So Many Books, So Little Time

Rose Main Reading Room, N.Y. Public Library

I’ve just finished reading an UNFORGETABLE collection of stories (What We Talk About When We Talk About Anne Frank)

…and I am, presently, BY DAY, reading another great collection (a delight, stories about working musicians), Power Ballads (Will Boast)

…and, BY NIGHT, I’m reading  The Schmetterling Effect (Ivan Cotter), an engagingly farcical political thriller/satire, which has me chuckling throughout…

Given that Schmetterling is an eBook I downloaded onto my iPad (using a FREE Kindle app from Amazon) — and given that the iPad is a device a bit too large to read on the subway, one-handedly (and too purloin-able) — I’m reading this eBook at home.

I’ve worked it out so I’m never without a book, no matter what. Reading is such a delight/obsession for me, I should start a business to contract myself out as a person WHO WAITS ON LINE FOR OTHERS.

As long as I have a book, I will wait forever. In fact, I am hoping I get called for jury duty — just for the opportunity to squeeze in more reading.

Needless to say, with all this reading, I was much in the mood for a Lit meme. So I googled around and found this popular one!

1. What author do you own the most books by?  

Paul Theroux — so much more than a “travel writer” – I love his wit and curmudgeonly attitude and ability to delve deeply into an experience. He is able to capture the very essence of a place and its people. He pointedly avoids tourist attractions. He walks or uses public transportation to go everywhere.  Not just a non-fiction writer, I have enjoyed reading many of his novels.

Elizabeth Strout — I own all of her books. Hands down, one of my favorite authors. I hope she’s writing another or putting together a collection of her short stories.

Raymond Carver — I love his spare writing style and magnificent stories;

Paul Auster — I “get” his obsessive relationship to the world;

Carl Jung — because he fascinates me.

2. What book do you own the most copies of? 

The I Ching – Book of Changes; also, the Dictionary.

3. Did it bother you that both those questions ended with prepositions? 

I love vernacular.

4. What fictional character are you secretly in love with? 

Tyler Caskey from Abide With Me; Atticus Finch from To Kill A Mockingbird.

N.B. There’s a wonderful new documentary out on Harper Lee (available on “instant download” on Netflix) called “Hey, Boo – Harper Lee and To Kill A Mockingbird”:

5. What book(s) have you read the most times in your life (excluding picture books read to children, i.e. Goodnight Moon does not count)?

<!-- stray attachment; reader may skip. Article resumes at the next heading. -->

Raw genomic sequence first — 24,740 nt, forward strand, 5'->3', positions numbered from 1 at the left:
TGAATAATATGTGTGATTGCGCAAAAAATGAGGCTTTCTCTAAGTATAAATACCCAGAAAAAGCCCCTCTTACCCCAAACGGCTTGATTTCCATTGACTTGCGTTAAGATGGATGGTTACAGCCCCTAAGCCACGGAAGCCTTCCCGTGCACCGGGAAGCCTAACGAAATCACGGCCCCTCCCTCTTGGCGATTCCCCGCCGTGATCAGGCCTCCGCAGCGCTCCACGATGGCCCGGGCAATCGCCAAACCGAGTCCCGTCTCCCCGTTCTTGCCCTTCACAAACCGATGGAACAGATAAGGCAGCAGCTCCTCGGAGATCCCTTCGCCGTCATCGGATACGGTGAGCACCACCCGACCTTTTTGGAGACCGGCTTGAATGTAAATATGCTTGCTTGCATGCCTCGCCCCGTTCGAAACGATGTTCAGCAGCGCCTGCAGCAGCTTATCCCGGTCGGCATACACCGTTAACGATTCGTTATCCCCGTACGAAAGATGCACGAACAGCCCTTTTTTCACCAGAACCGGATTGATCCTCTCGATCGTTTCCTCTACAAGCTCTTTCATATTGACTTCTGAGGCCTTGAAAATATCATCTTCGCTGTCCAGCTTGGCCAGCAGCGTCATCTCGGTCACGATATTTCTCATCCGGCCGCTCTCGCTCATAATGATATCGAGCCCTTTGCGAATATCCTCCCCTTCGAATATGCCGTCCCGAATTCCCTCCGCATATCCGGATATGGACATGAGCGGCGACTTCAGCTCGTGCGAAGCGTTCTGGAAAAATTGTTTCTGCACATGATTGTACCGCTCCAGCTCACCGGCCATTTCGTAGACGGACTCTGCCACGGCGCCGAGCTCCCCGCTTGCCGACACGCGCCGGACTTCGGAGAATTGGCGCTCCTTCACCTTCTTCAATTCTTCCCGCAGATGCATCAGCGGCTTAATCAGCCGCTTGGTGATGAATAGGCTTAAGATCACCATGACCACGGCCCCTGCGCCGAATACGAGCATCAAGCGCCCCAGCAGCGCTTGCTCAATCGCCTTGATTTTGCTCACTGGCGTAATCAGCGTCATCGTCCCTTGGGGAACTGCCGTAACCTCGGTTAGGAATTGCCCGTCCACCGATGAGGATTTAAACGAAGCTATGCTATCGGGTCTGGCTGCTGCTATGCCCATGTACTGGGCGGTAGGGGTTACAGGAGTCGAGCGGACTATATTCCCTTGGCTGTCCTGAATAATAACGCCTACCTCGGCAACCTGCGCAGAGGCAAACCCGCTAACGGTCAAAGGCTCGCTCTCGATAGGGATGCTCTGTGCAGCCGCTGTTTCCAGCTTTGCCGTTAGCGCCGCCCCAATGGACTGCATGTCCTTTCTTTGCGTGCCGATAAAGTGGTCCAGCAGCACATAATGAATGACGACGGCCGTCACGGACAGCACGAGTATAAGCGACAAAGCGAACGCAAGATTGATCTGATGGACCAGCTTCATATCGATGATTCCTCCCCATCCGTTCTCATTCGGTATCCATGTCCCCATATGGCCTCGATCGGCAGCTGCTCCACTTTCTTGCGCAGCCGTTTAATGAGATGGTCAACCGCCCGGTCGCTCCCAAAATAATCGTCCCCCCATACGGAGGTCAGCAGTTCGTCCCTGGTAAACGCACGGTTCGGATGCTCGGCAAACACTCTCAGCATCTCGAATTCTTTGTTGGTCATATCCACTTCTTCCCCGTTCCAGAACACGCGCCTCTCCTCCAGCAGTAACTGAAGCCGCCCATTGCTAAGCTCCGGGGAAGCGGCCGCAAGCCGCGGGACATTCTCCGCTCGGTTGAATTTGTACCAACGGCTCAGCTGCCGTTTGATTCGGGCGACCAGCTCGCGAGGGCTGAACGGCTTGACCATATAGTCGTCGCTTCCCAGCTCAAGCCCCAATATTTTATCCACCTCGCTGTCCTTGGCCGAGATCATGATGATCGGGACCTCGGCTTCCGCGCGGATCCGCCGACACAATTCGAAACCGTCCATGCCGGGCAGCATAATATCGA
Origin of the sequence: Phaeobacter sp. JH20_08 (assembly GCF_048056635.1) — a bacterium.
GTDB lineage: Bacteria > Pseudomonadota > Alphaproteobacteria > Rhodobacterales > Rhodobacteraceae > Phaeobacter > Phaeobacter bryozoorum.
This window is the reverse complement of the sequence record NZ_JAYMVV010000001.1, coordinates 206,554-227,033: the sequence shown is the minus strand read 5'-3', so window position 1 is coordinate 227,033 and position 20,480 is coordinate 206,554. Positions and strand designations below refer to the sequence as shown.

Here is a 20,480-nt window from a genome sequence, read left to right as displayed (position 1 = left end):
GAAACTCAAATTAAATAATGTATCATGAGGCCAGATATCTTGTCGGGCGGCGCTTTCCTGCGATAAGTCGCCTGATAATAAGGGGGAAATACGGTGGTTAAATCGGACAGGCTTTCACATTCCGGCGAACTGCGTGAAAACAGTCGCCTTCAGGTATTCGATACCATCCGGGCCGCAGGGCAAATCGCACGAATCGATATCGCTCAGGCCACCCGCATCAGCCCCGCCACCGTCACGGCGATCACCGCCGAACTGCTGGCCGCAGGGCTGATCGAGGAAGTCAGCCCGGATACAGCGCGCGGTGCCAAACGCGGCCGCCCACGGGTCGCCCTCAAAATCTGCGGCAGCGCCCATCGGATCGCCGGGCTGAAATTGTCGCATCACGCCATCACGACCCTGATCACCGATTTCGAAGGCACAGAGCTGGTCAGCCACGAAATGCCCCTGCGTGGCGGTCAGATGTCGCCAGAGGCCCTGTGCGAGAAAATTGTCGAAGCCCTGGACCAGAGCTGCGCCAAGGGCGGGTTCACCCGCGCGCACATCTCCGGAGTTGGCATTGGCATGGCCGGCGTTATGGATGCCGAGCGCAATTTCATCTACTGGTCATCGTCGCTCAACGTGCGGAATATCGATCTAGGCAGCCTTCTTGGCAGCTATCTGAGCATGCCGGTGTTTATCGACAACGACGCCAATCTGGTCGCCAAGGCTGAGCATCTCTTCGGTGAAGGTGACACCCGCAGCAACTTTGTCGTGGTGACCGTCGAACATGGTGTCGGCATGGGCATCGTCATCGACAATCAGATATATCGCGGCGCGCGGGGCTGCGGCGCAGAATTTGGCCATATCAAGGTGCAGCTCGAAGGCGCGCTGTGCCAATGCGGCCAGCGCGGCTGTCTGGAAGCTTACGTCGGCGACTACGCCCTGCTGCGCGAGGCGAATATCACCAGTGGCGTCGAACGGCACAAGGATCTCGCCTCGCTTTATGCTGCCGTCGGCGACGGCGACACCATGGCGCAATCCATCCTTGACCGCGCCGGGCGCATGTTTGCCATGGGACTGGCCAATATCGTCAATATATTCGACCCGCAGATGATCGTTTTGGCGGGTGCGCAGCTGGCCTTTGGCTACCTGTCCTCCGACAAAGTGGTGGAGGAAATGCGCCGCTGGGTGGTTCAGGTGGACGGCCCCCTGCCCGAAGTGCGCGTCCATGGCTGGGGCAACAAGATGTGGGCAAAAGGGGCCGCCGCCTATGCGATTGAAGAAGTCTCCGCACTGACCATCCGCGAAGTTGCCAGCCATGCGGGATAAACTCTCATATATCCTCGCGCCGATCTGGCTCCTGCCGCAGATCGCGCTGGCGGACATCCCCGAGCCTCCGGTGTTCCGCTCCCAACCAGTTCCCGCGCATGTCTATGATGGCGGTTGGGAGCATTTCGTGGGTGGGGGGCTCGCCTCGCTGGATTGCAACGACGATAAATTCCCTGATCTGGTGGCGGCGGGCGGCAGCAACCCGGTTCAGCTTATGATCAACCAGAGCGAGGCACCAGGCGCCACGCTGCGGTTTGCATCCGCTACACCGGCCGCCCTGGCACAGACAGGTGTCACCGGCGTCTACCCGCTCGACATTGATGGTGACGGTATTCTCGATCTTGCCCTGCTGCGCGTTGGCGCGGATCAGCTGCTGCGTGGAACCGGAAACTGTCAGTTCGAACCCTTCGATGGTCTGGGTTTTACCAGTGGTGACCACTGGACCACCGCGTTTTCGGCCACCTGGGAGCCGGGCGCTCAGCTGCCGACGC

The Snow Leopard (Peter Matthiessen). I’m so glad I kept my copy because I’ve discovered, regrettably, unbelievably, it’s out of print.

6. What was your favorite book when you were ten years old? 

The Secret Garden (Frances Hodgson).

7. What is the worst book you’ve read in the past year?  

The absolute worst: The Hilleker Curse (James Ellroy);

Not the worst novel, but in terms of succumbing to all the hype, reading it and just not liking it at all — one of those books with a great first chapter and then going downhill from there, and scattered throughout with the beginnings of  story lines that go absolutely nowhere… (and I read all the way through, because I was hoping for some kind of payoff) — A Visit from the Goon Squad (Jennifer Egan). To my astonishment, it won the Pulitzer Prize.

8. If you could force everyone to read one book, what would it be?

What We Talk About When We Talk About Anne Frank (Nathan Englander).

9. Who deserves to win the next Nobel Prize for Literature? 

Nathan Englander.

10. What book would you most like to see made into a movie? 

Caribou Island (David Vann); Brooklyn (Colm Toibin); Abide With Me (Elizabeth Strout); The Lay of the Land (Richard Ford); The Signal (Ron Carlson).

11. What book would you least like to see made into a movie? 

The Hilleker Curse (it would also make a rotten movie) — and it pains me to write this about Ellroy. His My Dark Places is a masterpiece.

12. What are your favorite opening lines from the novel?  I have a bunch:

  • Related to question #11, one of my favorite first lines (talk about in medias res) comes from My Dark Places (a memoir of the investigation of his mother’s murder when he was 10 years old):

“Some kids found her.”

“Many years later, as he faced the firing squad, Colonel Aureliano Buendía was to remember that distant afternoon when his father took him to discover ice.”

  • Yet another, from Lolita (Vladimir Nabokov):

“Lolita, light of my life, fire of my loins.”

  • From 1984 (George Orwell):

“It was a bright cold day in April, and the clocks were striking thirteen.”

  • From Jazz (Toni Morrison) – more than one line, granted, but oh so necessarily so:

“Sth, I know that woman. She used to live with a flock of birds on Lenox Avenue. Know her husband, too. He fell for an eighteen-year-old girl with one of those deepdown, spooky loves that made him so sad and happy he shot her just to keep the feeling going.”

“It was a pleasure to burn.”

“In the town, there were two mutes and they were always together.”

Heartfelt thanks to all all the amazing authors who bring such pleasure to my life!

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